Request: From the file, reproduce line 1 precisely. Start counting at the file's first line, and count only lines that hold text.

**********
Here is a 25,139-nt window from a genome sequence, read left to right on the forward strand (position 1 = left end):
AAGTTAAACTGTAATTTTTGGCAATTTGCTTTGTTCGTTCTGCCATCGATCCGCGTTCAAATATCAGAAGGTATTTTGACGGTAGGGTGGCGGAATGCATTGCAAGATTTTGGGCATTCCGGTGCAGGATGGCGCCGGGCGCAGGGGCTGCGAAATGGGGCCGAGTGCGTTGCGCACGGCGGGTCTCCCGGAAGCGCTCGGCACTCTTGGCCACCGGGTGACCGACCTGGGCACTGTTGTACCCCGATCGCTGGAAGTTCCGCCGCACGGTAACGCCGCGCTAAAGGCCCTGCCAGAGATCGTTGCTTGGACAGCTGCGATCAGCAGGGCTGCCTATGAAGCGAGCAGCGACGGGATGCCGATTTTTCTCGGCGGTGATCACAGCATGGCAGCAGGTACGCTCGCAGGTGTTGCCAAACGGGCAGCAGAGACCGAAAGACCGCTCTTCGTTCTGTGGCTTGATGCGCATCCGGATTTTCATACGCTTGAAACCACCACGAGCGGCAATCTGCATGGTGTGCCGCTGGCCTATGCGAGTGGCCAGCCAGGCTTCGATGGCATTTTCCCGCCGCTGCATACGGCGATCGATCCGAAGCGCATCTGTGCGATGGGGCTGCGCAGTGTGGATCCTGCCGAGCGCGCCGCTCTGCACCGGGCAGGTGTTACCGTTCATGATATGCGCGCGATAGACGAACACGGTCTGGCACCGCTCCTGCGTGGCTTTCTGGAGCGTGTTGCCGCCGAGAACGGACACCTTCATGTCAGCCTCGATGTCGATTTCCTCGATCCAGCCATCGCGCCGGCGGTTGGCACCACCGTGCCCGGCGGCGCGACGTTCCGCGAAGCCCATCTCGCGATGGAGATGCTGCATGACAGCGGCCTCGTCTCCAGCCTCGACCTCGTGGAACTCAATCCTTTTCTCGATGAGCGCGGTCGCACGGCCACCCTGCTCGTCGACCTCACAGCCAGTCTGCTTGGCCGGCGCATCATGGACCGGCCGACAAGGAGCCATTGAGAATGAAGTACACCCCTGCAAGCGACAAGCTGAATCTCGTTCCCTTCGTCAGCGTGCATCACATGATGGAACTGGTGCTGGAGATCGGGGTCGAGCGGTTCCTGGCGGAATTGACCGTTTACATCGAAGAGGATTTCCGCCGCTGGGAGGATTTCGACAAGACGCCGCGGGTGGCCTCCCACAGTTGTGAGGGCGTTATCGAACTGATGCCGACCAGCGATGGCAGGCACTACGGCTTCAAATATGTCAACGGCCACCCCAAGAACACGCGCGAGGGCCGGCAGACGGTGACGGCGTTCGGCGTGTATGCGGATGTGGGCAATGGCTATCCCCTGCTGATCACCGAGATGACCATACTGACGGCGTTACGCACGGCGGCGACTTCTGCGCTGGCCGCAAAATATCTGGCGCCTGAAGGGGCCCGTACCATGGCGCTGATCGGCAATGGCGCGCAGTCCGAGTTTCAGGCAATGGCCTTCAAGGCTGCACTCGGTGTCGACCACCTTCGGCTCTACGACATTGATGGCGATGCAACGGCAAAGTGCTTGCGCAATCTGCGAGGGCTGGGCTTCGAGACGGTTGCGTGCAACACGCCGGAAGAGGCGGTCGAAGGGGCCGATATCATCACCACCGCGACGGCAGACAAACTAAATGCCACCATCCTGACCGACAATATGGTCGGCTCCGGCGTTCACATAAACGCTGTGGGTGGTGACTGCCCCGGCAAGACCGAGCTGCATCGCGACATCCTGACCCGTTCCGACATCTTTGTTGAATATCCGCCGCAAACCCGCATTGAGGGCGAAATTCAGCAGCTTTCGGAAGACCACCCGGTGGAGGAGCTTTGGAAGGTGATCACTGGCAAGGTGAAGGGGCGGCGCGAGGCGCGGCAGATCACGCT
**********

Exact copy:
Here is a 25,139-nt window from a genome sequence, read left to right on the forward strand (position 1 = left end):